Calculating mode in Hive

Mean is overrated. As a statistical measure, and as a way of being (it’s easiest to just be nice!). Just as mean is overrated, mode is overlooked. Sometimes I don’t want the mean of my data, I want the mode, or the median. And for some reason, this is hard to do with Apache Hive. To explain what I mean by this, let’s get our hands dirty with a dataset. (Should I say let’s clean our teeth with a dataset, since the picture I chose below is toothpaste? Nah, that would be weird).

Cleaning our teeth (?) with some data

One of my favourite toothpastes. Sponsor me please, Tom’s!

Consider the case where we have order data for a particular item. Specifically, we have a dataframe with 2 columns: number_of_orders, and item_id. Let’s say for simplicity’s sake that we’re dealing with a single item, say, toothpaste (to yes, clean your teeth with), and each (number_of_orders,item_id) pair tells us the number of times someone has purchased that item. If our population includes myself and my friend Hanna, and I have purchased toothpaste 13 times, and Hanna has purchased toothpaste 55 times, then two rows of our dataframe using Pandas would look like:

(I use Redshift to change the colour of my screen- it seems to affect screenshots too!).

The entire distribution looks like:

The mode in our distribution is the peak we see in the bar chart. This value is 191, so let’s see how we can go about calculating this in Hive.

It’s simple (with Pandas) yet tricky (with Hive)

Why would we want to know the mode of the dataset? Because we want to know what the most common number of purchases is for toothpaste, and we want to avoid our statistic being affected by outliers.

We could easily find the mode if we were using Python and Pandas, by simply doing: df.number_of_orders.mode().

However, if we want to work with a table in Hive, it’s a bit more difficult. Hive has nice functions such as FLOOR(), EXP(), SUM(), SIN(), AVG(), STDDEV(), PERCENTILE() but no “MODE()“. I had to figure it out myself, so here’s what I did.

First, I created a view that gets the count of each occurrence of number of orders, for each item (recall that for simplicity’s sake we’re just working with a single item: toothpaste). This was obtained via the following query:

CREATE OR REPLACE TEMP VIEW new_data AS
SELECT
     COUNT(*) as occurrence,
number_of_orders,
item_id

FROM data
GROUP BY number_of_orders, item_id

Recall that in the example, I’ve bought toothpaste 13 times, and Hanna has bought toothpaste 55 times. Let’s say that her brother has also bought toothpaste 13 times. Assuming these are the only cases where someone has bought toothpaste 13 and 55 times, then 2 rows of our view would look like:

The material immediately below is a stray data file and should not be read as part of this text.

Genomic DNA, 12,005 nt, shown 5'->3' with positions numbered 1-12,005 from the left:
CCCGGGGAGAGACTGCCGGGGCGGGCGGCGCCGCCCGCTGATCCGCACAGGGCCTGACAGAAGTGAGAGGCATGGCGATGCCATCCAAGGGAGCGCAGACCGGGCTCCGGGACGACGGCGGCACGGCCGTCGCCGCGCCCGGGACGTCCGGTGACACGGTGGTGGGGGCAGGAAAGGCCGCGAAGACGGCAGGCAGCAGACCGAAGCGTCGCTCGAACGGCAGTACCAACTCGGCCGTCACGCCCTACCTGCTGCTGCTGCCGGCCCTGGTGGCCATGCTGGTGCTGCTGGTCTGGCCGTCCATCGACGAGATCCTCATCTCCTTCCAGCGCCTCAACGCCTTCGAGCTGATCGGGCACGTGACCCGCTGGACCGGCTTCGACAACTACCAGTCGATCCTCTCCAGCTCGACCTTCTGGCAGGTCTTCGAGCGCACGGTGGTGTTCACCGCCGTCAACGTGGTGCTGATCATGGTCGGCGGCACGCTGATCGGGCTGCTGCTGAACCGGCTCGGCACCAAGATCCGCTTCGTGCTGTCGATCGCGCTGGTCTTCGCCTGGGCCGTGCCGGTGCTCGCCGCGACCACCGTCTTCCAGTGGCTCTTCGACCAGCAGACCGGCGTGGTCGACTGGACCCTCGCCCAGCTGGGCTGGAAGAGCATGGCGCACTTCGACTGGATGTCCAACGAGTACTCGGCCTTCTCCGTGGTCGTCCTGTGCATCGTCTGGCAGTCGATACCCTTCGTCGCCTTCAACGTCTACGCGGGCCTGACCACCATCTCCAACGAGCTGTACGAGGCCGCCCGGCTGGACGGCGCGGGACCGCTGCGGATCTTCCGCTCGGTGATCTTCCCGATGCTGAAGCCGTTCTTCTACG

Next we have a query where we select the max number of times of occurrences of a particular value of number_of_orders (in the table above our max should be 2, corresponding to 13 number_of_orders). This first select is:

SELECT
     item_id,
     MAX(occurrence) AS max_occurrence
FROM new_data
GROUP BY item_id

However, just this MAX() select alone would tell us that the max value in the “occurrence” column, but this doesn’t help us. This select alone would give us:

Similarly,

SELECT
     item_id,
     MAX(occurrence) AS max_occurrence,
     number_of_orders
FROM new_data
GROUP BY item_id, number_of_orders

would give us:

This isn’t what we want.

To get our desired result, we perform an inner join of this data with the original data itself, joining on this max occurrence value, so that we can get the value of “number_of_orders” that corresponds to this max. The full query is:

SELECT
     max_df.item_id,
     d.occurrence,
     d.number_of_orders
FROM
    (
    SELECT
         item_id,
         MAX(occurrence) AS max_occurrence
    FROM new_data
    GROUP BY item_id
    ) max_df
INNER JOIN new_data d
ON d.item_id = m.item_id
AND d.occurrence = max_df.max_occurrence

and the resultant table is:

So the most most common number of orders of toothpaste in our dataset is 7, and we’ve seen this 191 times.

Why so difficult?

When I was searching around for a way to calculate mode in Hive, I was surprised at just how difficult it was! But why is it so hard? Maybe it’s because Hive is a relatively new tool, and the developers haven’t gotten to it yet. Maybe we’ll see MODE() as a function in the near future. That’d be great!

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